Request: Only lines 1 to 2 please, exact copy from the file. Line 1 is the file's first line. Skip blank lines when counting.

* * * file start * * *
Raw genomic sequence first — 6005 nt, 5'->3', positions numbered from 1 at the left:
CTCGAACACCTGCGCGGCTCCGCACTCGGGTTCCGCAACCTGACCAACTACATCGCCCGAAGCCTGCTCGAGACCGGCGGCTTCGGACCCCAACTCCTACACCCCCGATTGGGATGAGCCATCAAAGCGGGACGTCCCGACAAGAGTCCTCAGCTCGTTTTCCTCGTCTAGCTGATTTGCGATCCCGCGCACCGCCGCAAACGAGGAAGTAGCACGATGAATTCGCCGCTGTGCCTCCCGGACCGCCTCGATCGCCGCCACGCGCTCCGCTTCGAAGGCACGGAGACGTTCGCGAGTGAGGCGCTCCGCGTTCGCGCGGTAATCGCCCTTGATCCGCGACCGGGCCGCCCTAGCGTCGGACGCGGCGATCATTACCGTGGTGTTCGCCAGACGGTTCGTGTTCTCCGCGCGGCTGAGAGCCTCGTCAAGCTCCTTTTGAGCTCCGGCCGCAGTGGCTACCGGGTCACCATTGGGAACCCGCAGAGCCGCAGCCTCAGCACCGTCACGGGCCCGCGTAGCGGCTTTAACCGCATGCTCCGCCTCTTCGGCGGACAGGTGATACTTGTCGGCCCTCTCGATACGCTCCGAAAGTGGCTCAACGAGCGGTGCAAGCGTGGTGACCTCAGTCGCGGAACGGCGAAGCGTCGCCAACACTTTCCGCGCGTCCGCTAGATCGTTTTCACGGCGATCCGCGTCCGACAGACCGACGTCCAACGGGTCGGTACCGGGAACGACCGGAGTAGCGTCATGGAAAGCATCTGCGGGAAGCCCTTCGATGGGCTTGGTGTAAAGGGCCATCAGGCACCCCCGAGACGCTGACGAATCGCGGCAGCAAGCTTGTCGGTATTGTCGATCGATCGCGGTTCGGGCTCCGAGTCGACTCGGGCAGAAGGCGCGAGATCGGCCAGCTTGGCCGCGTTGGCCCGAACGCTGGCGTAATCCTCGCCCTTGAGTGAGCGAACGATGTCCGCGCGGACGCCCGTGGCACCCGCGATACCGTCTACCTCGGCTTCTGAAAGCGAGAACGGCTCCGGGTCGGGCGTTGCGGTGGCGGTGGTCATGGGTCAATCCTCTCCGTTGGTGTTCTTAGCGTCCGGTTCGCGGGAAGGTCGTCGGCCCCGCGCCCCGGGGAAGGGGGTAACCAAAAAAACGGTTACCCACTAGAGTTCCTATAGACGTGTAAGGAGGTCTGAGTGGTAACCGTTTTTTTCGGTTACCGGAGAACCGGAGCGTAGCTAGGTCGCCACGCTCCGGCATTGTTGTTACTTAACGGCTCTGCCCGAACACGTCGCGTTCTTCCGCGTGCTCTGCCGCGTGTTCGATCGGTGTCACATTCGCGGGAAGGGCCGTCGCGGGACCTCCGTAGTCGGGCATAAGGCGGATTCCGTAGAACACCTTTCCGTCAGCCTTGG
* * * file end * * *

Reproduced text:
Raw genomic sequence first — 6005 nt, 5'->3', positions numbered from 1 at the left:
CTCGAACACCTGCGCGGCTCCGCACTCGGGTTCCGCAACCTGACCAACTACATCGCCCGAAGCCTGCTCGAGACCGGCGGCTTCGGACCCCAACTCCTACACCCCCGATTGGGATGAGCCATCAAAGCGGGACGTCCCGACAAGAGTCCTCAGCTCGTTTTCCTCGTCTAGCTGATTTGCGATCCCGCGCACCGCCGCAAACGAGGAAGTAGCACGATGAATTCGCCGCTGTGCCTCCCGGACCGCCTCGATCGCCGCCACGCGCTCCGCTTCGAAGGCACGGAGACGTTCGCGAGTGAGGCGCTCCGCGTTCGCGCGGTAATCGCCCTTGATCCGCGACCGGGCCGCCCTAGCGTCGGACGCGGCGATCATTACCGTGGTGTTCGCCAGACGGTTCGTGTTCTCCGCGCGGCTGAGAGCCTCGTCAAGCTCCTTTTGAGCTCCGGCCGCAGTGGCTACCGGGTCACCATTGGGAACCCGCAGAGCCGCAGCCTCAGCACCGTCACGGGCCCGCGTAGCGGCTTTAACCGCATGCTCCGCCTCTTCGGCGGACAGGTGATACTTGTCGGCCCTCTCGATACGCTCCGAAAGTGGCTCAACGAGCGGTGCAAGCGTGGTGACCTCAGTCGCGGAACGGCGAAGCGTCGCCAACACTTTCCGCGCGTCCGCTAGATCGTTTTCACGGCGATCCGCGTCCGACAGACCGACGTCCAACGGGTCGGTACCGGGAACGACCGGAGTAGCGTCATGGAAAGCATCTGCGGGAAGCCCTTCGATGGGCTTGGTGTAAAGGGCCATCAGGCACCCCCGAGACGCTGACGAATCGCGGCAGCAAGCTTGTCGGTATTGTCGATCGATCGCGGTTCGGGCTCCGAGTCGACTCGGGCAGAAGGCGCGAGATCGGCCAGCTTGGCCGCGTTGGCCCGAACGCTGGCGTAATCCTCGCCCTTGAGTGAGCGAACGATGTCCGCGCGGACGCCCGTGGCACCCGCGATACCGTCTACCTCGGCTTCTGAAAGCGAGAACGGCTCCGGGTCGGGCGTTGCGGTGGCGGTGGTCATGGGTCAATCCTCTCCGTTGGTGTTCTTAGCGTCCGGTTCGCGGGAAGGTCGTCGGCCCCGCGCCCCGGGGAAGGGGGTAACCAAAAAAACGGTTACCCACTAGAGTTCCTATAGACGTGTAAGGAGGTCTGAGTGGTAACCGTTTTTTTCGGTTACCGGAGAACCGGAGCGTAGCTAGGTCGCCACGCTCCGGCATTGTTGTTACTTAACGGCTCTGCCCGAACACGTCGCGTTCTTCCGCGTGCTCTGCCGCGTGTTCGATCGGTGTCACATTCGCGGGAAGGGCCGTCGCGGGACCTCCGTAGTCGGGCATAAGGCGGATTCCGTAGAACACCTTTCCGTCAGCCTTGG